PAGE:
A friendly, late-middle-aged couple contact you with questions about their estate plan. The hypothetical couple — let's call them "the Ys" — own a successful chain of home insulation businesses and plan to eventually pass it on to their two children, a math teacher and a musician.
Last summer, with the election in mind, the Ys took some preliminary steps toward transferring wealth. Now, however, they are wondering if they ought to put their plans on hold because of the likelihood that Republicans will retain control of the Senate. The Ys have several questions on their minds.
'Should we put the brakes on our wealth transfer plans?'
Since the election, some clients with taxable estates have been asking, does it still make sense to move forward with estate planning steps formulated earlier in the year when they thought there might be an electoral "blue wave," given that Republicans will keep control of the Senate if they win either of two Georgia Senate runoff races being held Jan. 5. In other words, should clients continue with their preelection plans to transfer wealth?
The general answer is, absolutely. If the plan made sense from a wealth planning perspective anyway, there is every reason to proceed with it. For one thing, this will push further appreciation out of the estate. Most clients with wealth transfer plans in progress are well advised not to put on the brakes.
Other high-wealth clients, too, may wish to start thinking of opportunities to take advantage of the current favorable conditions for estate planning moves, which might be called "the trifecta":
- The temporarily doubled estate and gift tax exemption, which expires at the end of 2025;
- Low valuations of some assets, such as businesses hurt by COVID-19 and some securities;
- A low-interest-rate environment, which facilitates wealth transfer strategies that rely on an interest rate to determine the value of a gift.
The Ys, who are both in their late 50s, nod their heads but still are not entirely sure they are ready to move forward with their wealth transfer plans. They wonder what the odds are of major tax legislation in 2021.
'Would it be a bad idea to adopt a wait-and-see attitude?'
Before the election, clients asked many questions like, "Do I need to do something now? Can I just wait?" The answer, at that time, was that if they were not comfortable pulling the trigger yet, they should at least have a plan ready — so that, if the need arose, they could act quickly.
That advice still applies. Having a plan ready, however, means starting preparations now. The steps necessary to decide on a wealth transfer strategy take time. In addition, attorneys are unlikely to be available to draw up trust documents on short notice because they are swamped with work. But that does not mean something cannot be done early next year, and many clients are planning transactions for 2021. (While it is conceivable that new tax legislation could be retroactive to Jan. 1, 2021, this is unlikely to happen even if the Democrats control the Senate, which itself has long odds).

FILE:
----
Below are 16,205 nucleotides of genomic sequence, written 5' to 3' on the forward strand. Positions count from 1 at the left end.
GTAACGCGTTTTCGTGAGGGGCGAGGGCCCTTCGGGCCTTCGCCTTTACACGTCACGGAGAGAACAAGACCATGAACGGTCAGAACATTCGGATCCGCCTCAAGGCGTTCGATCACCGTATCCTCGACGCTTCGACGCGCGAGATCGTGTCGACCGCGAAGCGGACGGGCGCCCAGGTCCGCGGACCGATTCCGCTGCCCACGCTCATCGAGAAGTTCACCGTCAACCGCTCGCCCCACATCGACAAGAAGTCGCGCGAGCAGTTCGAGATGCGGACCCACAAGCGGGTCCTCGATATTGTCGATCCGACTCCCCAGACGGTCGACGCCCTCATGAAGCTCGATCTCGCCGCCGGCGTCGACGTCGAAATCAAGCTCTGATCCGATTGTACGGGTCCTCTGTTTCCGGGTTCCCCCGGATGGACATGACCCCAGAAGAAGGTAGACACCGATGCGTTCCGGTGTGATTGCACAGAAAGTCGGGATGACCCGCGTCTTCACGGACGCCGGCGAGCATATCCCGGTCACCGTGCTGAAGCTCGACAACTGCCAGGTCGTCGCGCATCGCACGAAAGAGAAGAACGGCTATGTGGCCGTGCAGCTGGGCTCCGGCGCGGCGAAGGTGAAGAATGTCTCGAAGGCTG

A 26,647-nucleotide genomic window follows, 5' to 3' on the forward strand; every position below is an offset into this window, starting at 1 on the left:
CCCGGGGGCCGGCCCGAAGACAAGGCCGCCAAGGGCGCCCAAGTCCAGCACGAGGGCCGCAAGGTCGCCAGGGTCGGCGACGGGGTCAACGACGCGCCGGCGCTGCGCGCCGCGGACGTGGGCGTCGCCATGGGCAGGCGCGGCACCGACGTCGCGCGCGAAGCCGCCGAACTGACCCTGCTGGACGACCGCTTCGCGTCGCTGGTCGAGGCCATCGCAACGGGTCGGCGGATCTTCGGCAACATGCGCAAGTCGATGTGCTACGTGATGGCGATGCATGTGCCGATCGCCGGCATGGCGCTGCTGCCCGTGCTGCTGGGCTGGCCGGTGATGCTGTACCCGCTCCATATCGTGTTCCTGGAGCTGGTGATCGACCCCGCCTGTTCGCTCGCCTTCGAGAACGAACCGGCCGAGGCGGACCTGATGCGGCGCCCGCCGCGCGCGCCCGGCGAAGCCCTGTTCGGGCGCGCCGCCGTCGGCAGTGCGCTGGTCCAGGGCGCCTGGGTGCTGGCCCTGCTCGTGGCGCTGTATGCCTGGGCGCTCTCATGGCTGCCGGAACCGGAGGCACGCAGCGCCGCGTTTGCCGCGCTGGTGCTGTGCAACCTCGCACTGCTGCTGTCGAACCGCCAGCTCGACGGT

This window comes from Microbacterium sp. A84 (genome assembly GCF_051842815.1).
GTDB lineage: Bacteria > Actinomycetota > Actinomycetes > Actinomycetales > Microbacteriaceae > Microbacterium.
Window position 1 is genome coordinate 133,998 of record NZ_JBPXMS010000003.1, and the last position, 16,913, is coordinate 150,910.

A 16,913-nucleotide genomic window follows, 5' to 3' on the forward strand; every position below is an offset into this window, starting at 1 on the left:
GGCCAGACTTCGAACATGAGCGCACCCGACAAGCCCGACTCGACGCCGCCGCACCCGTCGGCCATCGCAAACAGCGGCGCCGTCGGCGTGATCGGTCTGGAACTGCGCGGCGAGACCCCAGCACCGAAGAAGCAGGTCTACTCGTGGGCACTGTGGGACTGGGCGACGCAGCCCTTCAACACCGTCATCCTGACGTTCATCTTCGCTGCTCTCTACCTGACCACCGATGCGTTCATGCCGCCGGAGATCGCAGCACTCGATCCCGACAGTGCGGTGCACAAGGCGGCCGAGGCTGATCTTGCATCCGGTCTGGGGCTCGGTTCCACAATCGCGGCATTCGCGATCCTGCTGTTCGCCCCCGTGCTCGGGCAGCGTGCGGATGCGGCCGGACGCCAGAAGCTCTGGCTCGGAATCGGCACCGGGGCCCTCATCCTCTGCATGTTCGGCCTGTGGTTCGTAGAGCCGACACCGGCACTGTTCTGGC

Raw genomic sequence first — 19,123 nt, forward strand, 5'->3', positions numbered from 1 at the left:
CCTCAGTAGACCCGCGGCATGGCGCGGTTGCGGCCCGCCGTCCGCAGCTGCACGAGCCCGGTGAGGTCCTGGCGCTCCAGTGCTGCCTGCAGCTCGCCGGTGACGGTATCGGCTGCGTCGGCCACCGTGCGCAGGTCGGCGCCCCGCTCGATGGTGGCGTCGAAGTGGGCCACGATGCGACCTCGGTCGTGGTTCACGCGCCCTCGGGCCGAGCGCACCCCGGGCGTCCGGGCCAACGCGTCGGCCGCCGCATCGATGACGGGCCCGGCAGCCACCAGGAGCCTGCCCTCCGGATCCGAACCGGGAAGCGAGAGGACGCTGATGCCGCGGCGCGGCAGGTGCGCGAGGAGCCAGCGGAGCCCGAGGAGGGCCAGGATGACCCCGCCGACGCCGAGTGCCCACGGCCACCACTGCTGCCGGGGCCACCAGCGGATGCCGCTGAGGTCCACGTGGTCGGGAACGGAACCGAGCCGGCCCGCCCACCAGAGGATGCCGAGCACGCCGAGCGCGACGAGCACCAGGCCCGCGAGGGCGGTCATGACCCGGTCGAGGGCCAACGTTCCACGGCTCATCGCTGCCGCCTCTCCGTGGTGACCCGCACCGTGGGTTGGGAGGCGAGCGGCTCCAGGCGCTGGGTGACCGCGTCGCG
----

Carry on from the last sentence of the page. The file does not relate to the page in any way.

Of course, tax legislation is not the only concern, because a Biden administration Treasury Department could push forward significant regulatory changes that affect estate planning without any need for congressional approval. Thus, for some clients, there may be a little more urgency to act soon. One regulatory proposal to watch for involves valuation discounts.
In the latter part of the Obama administration, Treasury issued proposed regulations (REG-163113-02) that would have significantly curtailed the ability to take valuation discounts on intrafamily transfers of business interests (e.g., discounts for lack of marketability and minority interests). When the Trump administration came into office, these proposed regulations were withdrawn as being difficult to administer. But a Biden Treasury Department could revive these proposed regulations and potentially finalize them sometime in 2021.
Listening attentively to this, the Ys express concern about the valuation discount issue. They have one last question for today.
'Is there anything else we should be thinking about?'
One important thing to remember is that once an estate plan is in place, it is crucial to communicate it. Put another way, an estate plan is not final until it is communicated. Too often, heirs do not understand why certain decisions were made, e.g., "Why did Dad leave that to him and this to me?" or "Why is everything in trust? Didn't Dad trust me?" None of those questions can be answered after the person is gone, so it is important to talk to family members about how things are structured and why. It is a critical part of the estate planning process.
Another point to highlight for high-wealth families is to consider giving the children (or other heirs) an opportunity to start managing the family wealth during the parents' lifetime so they are better able to handle this later. Often, estate plans leave everything to the children equally, and they must manage it together (i.e., the interest is indivisible), yet they have never had a chance to manage things together while the parents were alive. One useful device to help provide this valuable experience is to transfer family wealth into LLCs and have one or more children in the role of managing member.
The Ys, nodding their heads again, say they would like to mull things over. They promise to be in touch next week.
— Lisa R. Featherngill, CPA/PFS, is head of legacy and wealth planning at Abbot Downing. Dave Strausfeld, J.D., is a JofA senior editor. To comment on this article, contact David.Strausfeld@aicpa-cima.com.
To prepare for year-end financial planning conversations with clients, listen to recent PFP Section podcasts (available to everyone) and download a customizable client letter (available to PFP Section members).